How Do Kindergarteners Learn Best?
Children want to grow. They are curious and driven to learn about the world around them. Your child’s first experiences at school can be a time when she first discovers how to channel that drive into a thirst for knowledge and a love of learning…or it can be a place that suppresses her natural curiosity. How can your child’s school teach him in a way that helps him fall in love with learning?
Julie Kim, the Montessori-trained kindergarten teacher here at Willow, has a deep understanding of how children learn best. Ask Julie about the method behind her lessons, and she will likely say that it starts with constructivist theory. What’s that?
Constructivist theory suggests that, as humans, we construct knowledge and form meaning based on the connections we make between new information and what we already know. When we make those connections ourselves – versus having them handed to us – true learning occurs.
Julie helps her young students make those connections by really getting to know each child. She sees how each kindergartener reacts to new information, listens to what they already know, and observes and enjoys their individual personalities. With this insight, she helps figure out what ways of learning work best for each child.
Learning in Julie’s classroom is a constant process of discovery. It’s a playground where new ideas can be tested and there’s always something just-right for you to work on in every subject. Willow’s kindergarten classroom is a fertile ground for making and exploring connections, and therefore, a place of true learning.
Learning Through Play
These discoveries and connections occur most naturally when children play. Mr. Rogers famously said, “Play is often talked about as if it were a relief from serious learning. But for children, play is serious learning. Play is really the work of childhood.” This notion is backed up by countless recent studies (like this one by the Harvard Graduate School of Education) and articles (in the New York Times, Time Magazine, and NPR, just to name a few) proving that play is critical to cognitive, emotional, and social development. Not to mention how important it is in establishing a joyful, creative, and curious school environment.
Play is schoolwork at Willow, especially in Julie’s kindergarten classroom. How do we think about play as a learning tool? Julie references research on play and learning to help define it as any absorbing activity that children participate in with enthusiasm and abandon. Play-based learning allows children to apply what they already know to new concepts, testing out new ideas and behaviors without dreading consequences.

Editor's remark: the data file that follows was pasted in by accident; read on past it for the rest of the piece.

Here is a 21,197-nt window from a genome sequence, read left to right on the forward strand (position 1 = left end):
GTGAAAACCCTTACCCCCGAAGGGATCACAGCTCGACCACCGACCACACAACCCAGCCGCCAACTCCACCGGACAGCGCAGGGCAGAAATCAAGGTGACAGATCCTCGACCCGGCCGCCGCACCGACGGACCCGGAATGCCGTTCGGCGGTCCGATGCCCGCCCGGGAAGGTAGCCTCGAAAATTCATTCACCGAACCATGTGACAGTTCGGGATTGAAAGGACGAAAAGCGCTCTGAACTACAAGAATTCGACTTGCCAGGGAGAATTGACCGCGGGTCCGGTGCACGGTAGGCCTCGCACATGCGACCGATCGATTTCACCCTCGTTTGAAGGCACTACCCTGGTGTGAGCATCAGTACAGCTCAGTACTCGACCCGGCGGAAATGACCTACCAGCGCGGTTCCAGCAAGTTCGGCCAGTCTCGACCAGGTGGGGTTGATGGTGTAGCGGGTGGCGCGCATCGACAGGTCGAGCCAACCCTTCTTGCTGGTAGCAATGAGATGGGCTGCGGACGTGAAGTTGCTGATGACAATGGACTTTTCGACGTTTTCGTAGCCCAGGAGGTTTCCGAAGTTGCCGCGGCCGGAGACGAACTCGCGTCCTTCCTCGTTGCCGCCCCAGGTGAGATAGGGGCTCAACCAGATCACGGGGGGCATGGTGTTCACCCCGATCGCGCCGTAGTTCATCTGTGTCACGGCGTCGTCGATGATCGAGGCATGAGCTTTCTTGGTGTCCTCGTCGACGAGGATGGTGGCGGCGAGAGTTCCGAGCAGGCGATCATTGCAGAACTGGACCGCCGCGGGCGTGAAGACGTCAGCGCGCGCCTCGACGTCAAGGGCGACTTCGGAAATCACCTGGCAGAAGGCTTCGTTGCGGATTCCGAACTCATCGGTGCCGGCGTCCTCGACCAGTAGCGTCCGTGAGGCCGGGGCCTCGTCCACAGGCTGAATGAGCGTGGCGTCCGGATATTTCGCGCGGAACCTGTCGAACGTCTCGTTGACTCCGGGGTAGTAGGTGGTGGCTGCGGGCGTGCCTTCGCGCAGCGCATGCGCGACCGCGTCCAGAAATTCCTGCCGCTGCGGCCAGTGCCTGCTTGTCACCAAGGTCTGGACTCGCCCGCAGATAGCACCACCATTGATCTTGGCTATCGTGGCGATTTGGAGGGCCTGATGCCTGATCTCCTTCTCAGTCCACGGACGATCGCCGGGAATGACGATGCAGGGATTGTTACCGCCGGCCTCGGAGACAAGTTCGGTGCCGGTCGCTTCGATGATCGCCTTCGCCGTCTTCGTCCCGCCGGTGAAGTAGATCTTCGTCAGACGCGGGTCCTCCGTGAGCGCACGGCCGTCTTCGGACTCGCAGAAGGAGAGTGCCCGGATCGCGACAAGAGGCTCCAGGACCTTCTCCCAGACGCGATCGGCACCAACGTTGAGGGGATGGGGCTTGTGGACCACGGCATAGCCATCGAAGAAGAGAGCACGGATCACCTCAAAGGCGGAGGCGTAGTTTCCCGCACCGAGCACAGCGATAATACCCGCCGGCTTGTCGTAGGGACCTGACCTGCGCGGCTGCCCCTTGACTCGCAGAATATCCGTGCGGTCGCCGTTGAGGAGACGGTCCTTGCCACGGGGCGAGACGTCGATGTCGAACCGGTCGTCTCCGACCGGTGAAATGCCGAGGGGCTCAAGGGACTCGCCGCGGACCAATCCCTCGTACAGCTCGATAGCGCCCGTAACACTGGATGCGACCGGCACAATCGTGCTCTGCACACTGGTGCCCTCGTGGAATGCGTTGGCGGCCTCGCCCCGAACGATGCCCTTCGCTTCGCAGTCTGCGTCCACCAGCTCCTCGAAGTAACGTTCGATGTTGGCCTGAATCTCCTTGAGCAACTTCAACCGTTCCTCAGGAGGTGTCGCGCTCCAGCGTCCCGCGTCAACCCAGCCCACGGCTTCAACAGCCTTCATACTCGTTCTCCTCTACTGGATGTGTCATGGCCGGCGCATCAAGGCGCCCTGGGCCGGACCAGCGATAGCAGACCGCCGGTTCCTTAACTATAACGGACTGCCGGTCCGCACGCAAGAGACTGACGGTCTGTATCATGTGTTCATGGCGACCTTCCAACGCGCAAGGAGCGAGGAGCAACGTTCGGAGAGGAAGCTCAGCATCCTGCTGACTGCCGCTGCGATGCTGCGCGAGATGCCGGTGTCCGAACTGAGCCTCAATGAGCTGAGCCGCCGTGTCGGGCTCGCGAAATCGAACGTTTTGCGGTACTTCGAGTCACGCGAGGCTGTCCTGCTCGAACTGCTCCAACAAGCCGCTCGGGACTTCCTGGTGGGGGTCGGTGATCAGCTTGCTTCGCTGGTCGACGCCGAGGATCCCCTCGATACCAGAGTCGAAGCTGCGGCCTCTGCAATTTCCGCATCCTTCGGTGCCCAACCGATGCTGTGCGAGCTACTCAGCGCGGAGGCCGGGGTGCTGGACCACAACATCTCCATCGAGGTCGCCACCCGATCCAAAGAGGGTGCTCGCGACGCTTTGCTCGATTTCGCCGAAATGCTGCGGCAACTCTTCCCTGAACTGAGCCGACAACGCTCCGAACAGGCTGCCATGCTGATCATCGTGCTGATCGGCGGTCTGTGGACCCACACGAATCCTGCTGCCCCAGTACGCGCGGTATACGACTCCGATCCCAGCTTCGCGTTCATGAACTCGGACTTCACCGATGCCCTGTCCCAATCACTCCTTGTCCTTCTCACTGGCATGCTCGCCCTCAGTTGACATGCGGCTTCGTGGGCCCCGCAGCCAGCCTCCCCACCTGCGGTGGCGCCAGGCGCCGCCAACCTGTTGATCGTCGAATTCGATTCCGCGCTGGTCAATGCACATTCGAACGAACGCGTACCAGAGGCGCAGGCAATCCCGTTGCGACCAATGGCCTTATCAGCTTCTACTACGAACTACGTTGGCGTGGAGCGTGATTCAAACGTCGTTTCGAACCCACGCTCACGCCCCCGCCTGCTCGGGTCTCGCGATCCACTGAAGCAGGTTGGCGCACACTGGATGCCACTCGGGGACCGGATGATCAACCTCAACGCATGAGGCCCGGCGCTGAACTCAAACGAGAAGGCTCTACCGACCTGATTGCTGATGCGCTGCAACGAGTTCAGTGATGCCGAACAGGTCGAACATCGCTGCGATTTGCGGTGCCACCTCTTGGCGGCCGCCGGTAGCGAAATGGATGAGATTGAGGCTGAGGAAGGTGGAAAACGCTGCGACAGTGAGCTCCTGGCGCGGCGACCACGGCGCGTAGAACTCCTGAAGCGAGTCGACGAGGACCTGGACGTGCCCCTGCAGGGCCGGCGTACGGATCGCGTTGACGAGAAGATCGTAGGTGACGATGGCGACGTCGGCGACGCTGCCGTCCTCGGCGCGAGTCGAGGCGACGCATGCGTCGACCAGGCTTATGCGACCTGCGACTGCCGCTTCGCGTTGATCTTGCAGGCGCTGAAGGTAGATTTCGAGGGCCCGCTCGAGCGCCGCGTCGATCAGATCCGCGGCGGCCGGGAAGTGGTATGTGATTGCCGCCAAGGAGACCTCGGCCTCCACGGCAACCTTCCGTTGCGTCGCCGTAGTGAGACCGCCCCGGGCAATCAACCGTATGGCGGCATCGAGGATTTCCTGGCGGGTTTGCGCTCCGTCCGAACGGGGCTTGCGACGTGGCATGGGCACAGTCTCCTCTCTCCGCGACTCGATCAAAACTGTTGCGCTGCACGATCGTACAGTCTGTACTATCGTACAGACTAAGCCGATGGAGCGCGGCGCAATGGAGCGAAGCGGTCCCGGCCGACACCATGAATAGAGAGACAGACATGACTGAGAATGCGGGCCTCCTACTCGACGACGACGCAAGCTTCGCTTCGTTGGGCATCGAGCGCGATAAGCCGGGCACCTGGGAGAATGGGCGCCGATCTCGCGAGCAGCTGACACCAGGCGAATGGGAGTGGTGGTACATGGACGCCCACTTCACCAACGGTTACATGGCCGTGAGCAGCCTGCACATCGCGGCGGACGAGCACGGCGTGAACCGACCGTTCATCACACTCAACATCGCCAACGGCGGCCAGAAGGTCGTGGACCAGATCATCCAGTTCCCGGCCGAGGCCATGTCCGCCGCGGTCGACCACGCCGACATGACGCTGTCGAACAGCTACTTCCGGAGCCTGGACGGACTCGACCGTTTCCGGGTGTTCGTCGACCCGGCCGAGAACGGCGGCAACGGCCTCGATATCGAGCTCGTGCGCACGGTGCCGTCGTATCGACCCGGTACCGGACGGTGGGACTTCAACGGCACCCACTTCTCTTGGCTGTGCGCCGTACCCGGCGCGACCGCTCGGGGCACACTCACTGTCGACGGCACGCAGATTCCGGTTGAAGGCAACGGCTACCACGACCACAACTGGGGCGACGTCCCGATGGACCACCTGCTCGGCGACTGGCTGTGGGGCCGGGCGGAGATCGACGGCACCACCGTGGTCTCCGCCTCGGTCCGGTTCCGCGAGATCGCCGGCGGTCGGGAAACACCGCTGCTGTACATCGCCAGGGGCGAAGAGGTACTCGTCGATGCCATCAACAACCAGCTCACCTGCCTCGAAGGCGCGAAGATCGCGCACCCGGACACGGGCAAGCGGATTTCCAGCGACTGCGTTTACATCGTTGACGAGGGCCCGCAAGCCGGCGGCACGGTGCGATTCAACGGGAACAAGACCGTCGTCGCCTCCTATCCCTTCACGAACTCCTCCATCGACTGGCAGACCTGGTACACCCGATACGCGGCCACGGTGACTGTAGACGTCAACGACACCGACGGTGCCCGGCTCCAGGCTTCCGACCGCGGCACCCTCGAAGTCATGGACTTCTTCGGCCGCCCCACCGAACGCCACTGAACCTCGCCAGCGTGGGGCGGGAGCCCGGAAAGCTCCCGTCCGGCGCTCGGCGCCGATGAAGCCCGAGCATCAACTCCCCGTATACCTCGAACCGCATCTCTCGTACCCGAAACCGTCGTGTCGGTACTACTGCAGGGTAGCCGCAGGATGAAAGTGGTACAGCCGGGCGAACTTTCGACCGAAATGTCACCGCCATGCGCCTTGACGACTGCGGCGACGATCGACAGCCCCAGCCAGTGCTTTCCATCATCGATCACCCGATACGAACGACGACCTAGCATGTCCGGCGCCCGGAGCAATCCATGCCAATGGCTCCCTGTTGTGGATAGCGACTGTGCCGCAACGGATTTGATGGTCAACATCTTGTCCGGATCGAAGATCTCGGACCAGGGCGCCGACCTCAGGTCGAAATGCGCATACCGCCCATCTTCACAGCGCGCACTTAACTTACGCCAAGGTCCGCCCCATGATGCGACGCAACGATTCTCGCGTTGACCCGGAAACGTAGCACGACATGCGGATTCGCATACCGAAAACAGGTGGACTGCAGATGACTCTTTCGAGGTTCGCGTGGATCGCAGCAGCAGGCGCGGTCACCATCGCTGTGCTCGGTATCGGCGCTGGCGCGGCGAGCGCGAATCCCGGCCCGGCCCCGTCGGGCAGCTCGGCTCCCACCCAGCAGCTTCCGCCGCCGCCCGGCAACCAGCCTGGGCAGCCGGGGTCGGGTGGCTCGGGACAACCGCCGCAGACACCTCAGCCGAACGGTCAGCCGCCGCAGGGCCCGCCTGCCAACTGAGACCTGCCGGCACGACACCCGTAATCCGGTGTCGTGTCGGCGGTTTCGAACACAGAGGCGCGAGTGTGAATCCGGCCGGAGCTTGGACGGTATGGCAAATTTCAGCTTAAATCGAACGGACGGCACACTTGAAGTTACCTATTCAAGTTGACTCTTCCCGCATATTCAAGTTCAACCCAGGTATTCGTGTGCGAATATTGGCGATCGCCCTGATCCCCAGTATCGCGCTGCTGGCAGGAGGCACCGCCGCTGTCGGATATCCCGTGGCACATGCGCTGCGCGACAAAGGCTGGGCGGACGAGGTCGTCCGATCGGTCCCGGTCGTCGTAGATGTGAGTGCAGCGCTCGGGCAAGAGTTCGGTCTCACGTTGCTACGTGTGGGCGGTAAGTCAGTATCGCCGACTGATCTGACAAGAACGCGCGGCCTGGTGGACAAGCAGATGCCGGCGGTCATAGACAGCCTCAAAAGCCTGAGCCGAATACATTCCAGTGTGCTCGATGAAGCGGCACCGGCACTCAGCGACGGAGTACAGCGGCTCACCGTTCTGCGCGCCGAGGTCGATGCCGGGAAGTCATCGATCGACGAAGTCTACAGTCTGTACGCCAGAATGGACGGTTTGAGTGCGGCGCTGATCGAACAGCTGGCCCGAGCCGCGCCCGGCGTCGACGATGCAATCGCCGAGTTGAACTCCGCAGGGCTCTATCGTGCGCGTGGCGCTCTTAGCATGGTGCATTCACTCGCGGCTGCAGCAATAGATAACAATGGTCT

“When children are engaged with what they are doing, they become self-motivated and become active learners,” says Julie. “When they play, children are learning to construct meaning and understanding through their own efforts, developing their cognitive abilities, language and literacy, problem-solving skills, creativity, and habits of mind like courage, perseverance, concentration, and motivation.”
A Place to Play
To facilitate this meaningful play, Julie sets up her child-centered classroom very intentionally. Her classroom features quiet spaces where children can spread out and contemplate, learning materials within students’ reach that spark imagination and collaboration often through fun games, and a classroom community that encourages children to work together, respect each other, and take care of their shared space. In this environment, students learn curriculum-based lessons on math, literacy, science, and more, as they also pursue projects that grow out of their individual interests.
For example, through hands-on exploration in Willow’s woods during science class, one child discovered what she called “root hair” at the base of a tree. This led to students working together to create their own roots out of paper towel rolls, yarn, and wire, turning an abstract concept into a concrete understanding. As Julie and science teacher Ms. M guided the kindergarteners to deepen their exploration, students generated their own questions and expanded their thinking to make bigger connections. Soon, children were thinking about how trees were a part of our ecosystem, and the idea of interdependence was born, naturally.
While the topic of trees is a part of the kindergarten curriculum every year, each year the lesson looks different, as children explore in their own ways, propose their own ideas, and follow their questions to discover meaningful answers.
By incorporating play-based learning, Willow’s kindergarten curriculum keeps our youngest students’ natural curiosity alive and thriving. This philosophy does not disappear as children grow older at Willow. The joy, creativity and inquiry that guides play-based learning is integrated into the curriculum at Willow through Grade 8.